• Steven Birn

    Biblical patriarchy and what Doug Phillips and Bill Gothard were/are hawking are two different things. Rather than throw the baby out with the bathwater, perhaps believers would be better served reclaiming the term patriarchy.

    • Did you read the accusation Torres is making toward Phillips? She questions Biblical Patriarchy as a formula that insulated Phillips from being discovered for his abuse. I think the affidavit is convincing:

      • Steven Birn

        I understand what Torres has alleged and I agree that it appears credible on its face. What I’m suggesting is that there’s a difference between what Phillips and Gothard call patriarchy and what scripture actually teaches on the matter. Just because they use the term patriarchy doesn’t mean they’re using it correctly.

    • Random

      So you’re saying that “patriarchy” is Biblical? So you think that we should all become mini-kings moving around with massive families and flocks in tents like the “patriarchs” of the Old Testament? Some people seem to think that just because something appears in the Bible means that we must follow that example, and they slap the “Biblical” label on it to legitimize a horrible concept. Do you think that we should slap the “Biblical” label on Solomon’s hundreds of wives and concubines? It’s in the Bible, therefore we have to do it! Riiiight… Biblical child-sacrifices! Biblical genocides! Biblical dismemberment! It’s all right there in the Bible, folks—grab your swords and have at ’em! The Bible depicts so many things that are not a part of God’s character, and Doug Phillips statements ex cathedra cannot justify them.

      • Steven Birn

        The Bible has to be our starting point in settling all matters. If we refuse to look to scripture for our philosophy, then we really don’t have a basis for anything we believe. With regard to patriarchy (I prefer the term covenant headship) what Phillips and Gothard teach is not what scripture teaches. They’ve essentially redefined patriarchy in an unbiblical manner.

        • Erik

          Steve, please help me understand better “Biblical Patriarchy.”

          • RickStevens

            Erik – here are a couple of example scriptures for what Steven is talking about in the framework of Biblical Patriarchy:

            Ephesians 5:21-28
            21 Submit to one another out of reverence for Christ.

            22 Wives, submit yourselves to your own husbands as you do to the Lord. 23 For the husband is the head of the wife as Christ is the head of the church, his body, of which he is the Savior. 24 Now as the church submits to Christ, so also wives should submit to their husbands in everything.

            25 Husbands, love your wives, just as Christ loved the church and gave himself up for her 26 to make her holy, cleansing[b] her by the washing with water through the word, 27 and to present her to himself as a radiant church, without stain or wrinkle or any other blemish, but holy and blameless. 28 In this same way, husbands ought to love their wives as their own bodies. He who loves his wife loves himself.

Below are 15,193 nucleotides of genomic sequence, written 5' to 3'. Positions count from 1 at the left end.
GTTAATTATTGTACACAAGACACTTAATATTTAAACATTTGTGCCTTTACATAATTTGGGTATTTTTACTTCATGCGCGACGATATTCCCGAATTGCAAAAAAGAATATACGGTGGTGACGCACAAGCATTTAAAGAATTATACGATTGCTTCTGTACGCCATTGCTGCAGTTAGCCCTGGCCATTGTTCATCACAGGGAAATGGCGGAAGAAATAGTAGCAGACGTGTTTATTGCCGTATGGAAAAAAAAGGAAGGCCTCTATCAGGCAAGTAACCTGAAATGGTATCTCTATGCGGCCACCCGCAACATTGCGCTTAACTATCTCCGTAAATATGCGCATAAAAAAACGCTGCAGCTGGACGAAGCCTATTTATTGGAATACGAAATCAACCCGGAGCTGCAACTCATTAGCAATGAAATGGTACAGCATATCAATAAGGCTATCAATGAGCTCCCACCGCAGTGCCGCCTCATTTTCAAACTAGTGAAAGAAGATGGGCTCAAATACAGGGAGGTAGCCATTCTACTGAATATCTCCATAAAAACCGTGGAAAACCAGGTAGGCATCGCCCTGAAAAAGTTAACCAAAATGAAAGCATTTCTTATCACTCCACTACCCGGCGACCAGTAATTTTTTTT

Ephesians 6:4
            Fathers, do not exasperate your children; instead, bring them up in the training and instruction of the Lord.
            The concept of Biblical Patriarchy is that the husband/father is the head and that he leads through servant-leadership and love, just as Christ led, not through a stand & command style of fear-based leadership.

            • Erik

              So, very much what I saw with my parents. But there’s no way they’d call it patriarchy, Biblical or otherwise. That term is loaded, methinks.

              • Steven Birn

                What Rick Stevens has said is what I was getting at. It’s one thing for a father to be the head of his wife and family. It’s another thing to declare there’s only one way for a child to find a spouse. Phillips and Gothard have created the stay at home daughter who could be 30 but is still treated like a child. It’s ridiculous and not scriptural.

                I agree the term patriarchy is loaded. It’s been loaded and redefined by Phillips and Gothard (to say nothing of progressive feminists redefining the term in the 60’s. In some ways Phillips and Gothard’s definition represents an overreaction to feminism). I prefer the term covenant headship as a result.

                • Random

                  The Biblical patriarchs were nomadic princes with multiple wives. Patriarchy as defined today is never taught in the Bible. The concept you’re advocating is simply a husband/father acting in the role of Scripture’s parallel of Christ and the Church—it doesn’t mean he’s infallible, above question or reproach, and entitled to rule his family with an iron rod; patriarchy means something else entirely, certainly as people use/understand the term today.

  • RickStevens